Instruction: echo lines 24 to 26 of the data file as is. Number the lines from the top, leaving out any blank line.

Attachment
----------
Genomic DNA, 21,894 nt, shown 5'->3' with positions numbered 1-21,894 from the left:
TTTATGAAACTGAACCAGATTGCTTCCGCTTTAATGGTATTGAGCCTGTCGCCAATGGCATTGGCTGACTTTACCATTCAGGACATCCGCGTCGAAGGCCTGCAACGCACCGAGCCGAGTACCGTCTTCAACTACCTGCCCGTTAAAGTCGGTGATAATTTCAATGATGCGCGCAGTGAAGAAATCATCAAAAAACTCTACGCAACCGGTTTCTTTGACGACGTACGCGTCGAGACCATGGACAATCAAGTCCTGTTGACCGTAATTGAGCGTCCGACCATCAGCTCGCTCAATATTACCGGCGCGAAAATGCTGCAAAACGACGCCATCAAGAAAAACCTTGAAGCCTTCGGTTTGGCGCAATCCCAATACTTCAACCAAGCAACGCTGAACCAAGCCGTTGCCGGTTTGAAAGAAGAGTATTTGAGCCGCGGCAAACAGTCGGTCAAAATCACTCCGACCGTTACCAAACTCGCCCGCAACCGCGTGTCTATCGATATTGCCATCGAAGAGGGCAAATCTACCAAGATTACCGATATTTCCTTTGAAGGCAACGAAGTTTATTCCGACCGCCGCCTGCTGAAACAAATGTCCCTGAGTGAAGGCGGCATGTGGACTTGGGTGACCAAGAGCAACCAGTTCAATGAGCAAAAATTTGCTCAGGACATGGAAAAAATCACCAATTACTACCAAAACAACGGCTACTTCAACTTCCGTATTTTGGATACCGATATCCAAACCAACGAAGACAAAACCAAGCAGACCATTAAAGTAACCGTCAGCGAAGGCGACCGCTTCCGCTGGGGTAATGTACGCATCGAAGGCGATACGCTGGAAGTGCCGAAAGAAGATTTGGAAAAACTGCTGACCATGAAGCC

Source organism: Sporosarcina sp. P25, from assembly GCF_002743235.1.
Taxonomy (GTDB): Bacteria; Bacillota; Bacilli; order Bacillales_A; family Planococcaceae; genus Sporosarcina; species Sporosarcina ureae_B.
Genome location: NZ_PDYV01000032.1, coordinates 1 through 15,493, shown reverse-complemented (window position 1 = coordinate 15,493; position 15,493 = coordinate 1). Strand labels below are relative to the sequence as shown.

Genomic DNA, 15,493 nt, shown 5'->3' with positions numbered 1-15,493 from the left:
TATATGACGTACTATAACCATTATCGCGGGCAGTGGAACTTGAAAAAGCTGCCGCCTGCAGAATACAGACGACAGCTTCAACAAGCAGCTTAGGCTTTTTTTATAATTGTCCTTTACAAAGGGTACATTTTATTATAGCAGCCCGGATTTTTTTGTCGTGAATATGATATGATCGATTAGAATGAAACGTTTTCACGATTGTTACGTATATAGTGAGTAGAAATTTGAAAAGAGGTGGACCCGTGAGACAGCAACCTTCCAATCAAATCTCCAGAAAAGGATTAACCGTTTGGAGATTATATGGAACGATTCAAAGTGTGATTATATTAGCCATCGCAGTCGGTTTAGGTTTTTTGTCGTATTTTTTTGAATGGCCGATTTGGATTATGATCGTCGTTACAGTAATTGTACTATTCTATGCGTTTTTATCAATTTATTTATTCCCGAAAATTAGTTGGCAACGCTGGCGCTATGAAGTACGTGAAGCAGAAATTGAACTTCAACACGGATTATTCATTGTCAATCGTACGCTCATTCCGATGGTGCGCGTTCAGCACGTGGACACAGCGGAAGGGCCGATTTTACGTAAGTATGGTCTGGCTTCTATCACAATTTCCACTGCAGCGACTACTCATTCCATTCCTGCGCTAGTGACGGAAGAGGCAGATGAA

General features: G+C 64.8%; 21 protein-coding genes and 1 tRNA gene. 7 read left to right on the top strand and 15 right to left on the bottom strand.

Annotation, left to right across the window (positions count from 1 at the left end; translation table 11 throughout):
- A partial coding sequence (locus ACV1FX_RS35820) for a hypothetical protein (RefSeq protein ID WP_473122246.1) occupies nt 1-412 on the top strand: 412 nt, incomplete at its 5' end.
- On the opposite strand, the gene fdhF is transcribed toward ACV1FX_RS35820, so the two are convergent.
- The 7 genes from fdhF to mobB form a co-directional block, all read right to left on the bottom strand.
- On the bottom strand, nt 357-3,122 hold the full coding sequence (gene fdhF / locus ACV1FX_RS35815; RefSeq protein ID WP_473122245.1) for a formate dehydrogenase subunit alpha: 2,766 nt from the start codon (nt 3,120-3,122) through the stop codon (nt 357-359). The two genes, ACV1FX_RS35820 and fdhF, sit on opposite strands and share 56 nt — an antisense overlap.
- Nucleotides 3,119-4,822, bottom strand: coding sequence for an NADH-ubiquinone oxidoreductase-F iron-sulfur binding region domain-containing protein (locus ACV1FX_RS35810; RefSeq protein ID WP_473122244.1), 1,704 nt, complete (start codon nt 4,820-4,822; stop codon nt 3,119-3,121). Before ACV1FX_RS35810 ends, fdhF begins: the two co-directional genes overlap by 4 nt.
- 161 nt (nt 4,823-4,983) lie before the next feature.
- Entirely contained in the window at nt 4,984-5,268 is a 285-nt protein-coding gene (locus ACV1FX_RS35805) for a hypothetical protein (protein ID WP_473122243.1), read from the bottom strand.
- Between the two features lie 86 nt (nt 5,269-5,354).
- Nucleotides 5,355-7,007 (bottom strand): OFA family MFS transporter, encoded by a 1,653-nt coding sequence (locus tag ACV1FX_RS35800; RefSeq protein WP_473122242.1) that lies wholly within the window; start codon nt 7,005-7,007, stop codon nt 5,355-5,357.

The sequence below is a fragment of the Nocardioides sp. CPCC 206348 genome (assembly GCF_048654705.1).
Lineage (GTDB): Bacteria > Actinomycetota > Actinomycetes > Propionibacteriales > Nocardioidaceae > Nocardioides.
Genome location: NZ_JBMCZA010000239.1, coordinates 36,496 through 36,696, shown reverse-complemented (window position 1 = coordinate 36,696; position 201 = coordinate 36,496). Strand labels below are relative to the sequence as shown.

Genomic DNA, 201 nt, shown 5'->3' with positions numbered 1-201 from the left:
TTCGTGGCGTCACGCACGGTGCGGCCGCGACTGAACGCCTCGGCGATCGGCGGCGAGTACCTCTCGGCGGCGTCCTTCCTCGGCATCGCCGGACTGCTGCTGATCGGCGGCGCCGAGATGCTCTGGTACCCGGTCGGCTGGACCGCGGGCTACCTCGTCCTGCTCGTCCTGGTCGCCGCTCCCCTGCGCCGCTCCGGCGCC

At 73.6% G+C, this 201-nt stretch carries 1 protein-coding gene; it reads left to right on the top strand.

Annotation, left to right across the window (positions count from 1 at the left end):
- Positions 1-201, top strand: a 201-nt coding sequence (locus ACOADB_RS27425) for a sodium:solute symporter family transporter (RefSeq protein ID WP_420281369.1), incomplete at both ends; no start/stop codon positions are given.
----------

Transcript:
At 73.6% G+C, this 201-nt stretch carries 1 protein-coding gene; it reads left to right on the top strand.

Annotation, left to right across the window (positions count from 1 at the left end):
- Positions 1-201, top strand: a 201-nt coding sequence (locus ACOADB_RS27425) for a sodium:solute symporter family transporter (RefSeq protein ID WP_420281369.1), incomplete at both ends; no start/stop codon positions are given.